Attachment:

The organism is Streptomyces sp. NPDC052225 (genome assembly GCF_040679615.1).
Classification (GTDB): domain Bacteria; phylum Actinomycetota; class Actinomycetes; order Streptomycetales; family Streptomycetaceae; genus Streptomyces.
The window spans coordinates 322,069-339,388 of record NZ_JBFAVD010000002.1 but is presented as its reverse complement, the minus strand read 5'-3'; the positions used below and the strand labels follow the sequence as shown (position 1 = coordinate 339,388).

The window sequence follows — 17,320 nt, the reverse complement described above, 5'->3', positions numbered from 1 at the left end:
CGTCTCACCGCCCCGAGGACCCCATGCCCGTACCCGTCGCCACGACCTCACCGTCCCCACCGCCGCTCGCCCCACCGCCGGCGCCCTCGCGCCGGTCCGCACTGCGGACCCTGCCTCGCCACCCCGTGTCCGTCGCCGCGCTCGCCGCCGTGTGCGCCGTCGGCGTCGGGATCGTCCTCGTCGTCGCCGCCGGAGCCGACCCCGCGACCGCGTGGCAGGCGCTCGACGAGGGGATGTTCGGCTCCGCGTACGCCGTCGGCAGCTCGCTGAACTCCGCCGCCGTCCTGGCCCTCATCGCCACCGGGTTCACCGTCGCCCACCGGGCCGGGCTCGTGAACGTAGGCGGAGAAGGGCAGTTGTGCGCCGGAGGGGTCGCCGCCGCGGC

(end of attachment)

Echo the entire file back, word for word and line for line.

The organism is Streptomyces sp. NPDC052225 (genome assembly GCF_040679615.1).
Classification (GTDB): domain Bacteria; phylum Actinomycetota; class Actinomycetes; order Streptomycetales; family Streptomycetaceae; genus Streptomyces.
The window spans coordinates 322,069-339,388 of record NZ_JBFAVD010000002.1 but is presented as its reverse complement, the minus strand read 5'-3'; the positions used below and the strand labels follow the sequence as shown (position 1 = coordinate 339,388).

The window sequence follows — 17,320 nt, the reverse complement described above, 5'->3', positions numbered from 1 at the left end:
CGTCTCACCGCCCCGAGGACCCCATGCCCGTACCCGTCGCCACGACCTCACCGTCCCCACCGCCGCTCGCCCCACCGCCGGCGCCCTCGCGCCGGTCCGCACTGCGGACCCTGCCTCGCCACCCCGTGTCCGTCGCCGCGCTCGCCGCCGTGTGCGCCGTCGGCGTCGGGATCGTCCTCGTCGTCGCCGCCGGAGCCGACCCCGCGACCGCGTGGCAGGCGCTCGACGAGGGGATGTTCGGCTCCGCGTACGCCGTCGGCAGCTCGCTGAACTCCGCCGCCGTCCTGGCCCTCATCGCCACCGGGTTCACCGTCGCCCACCGGGCCGGGCTCGTGAACGTAGGCGGAGAAGGGCAGTTGTGCGCCGGAGGGGTCGCCGCCGCGGC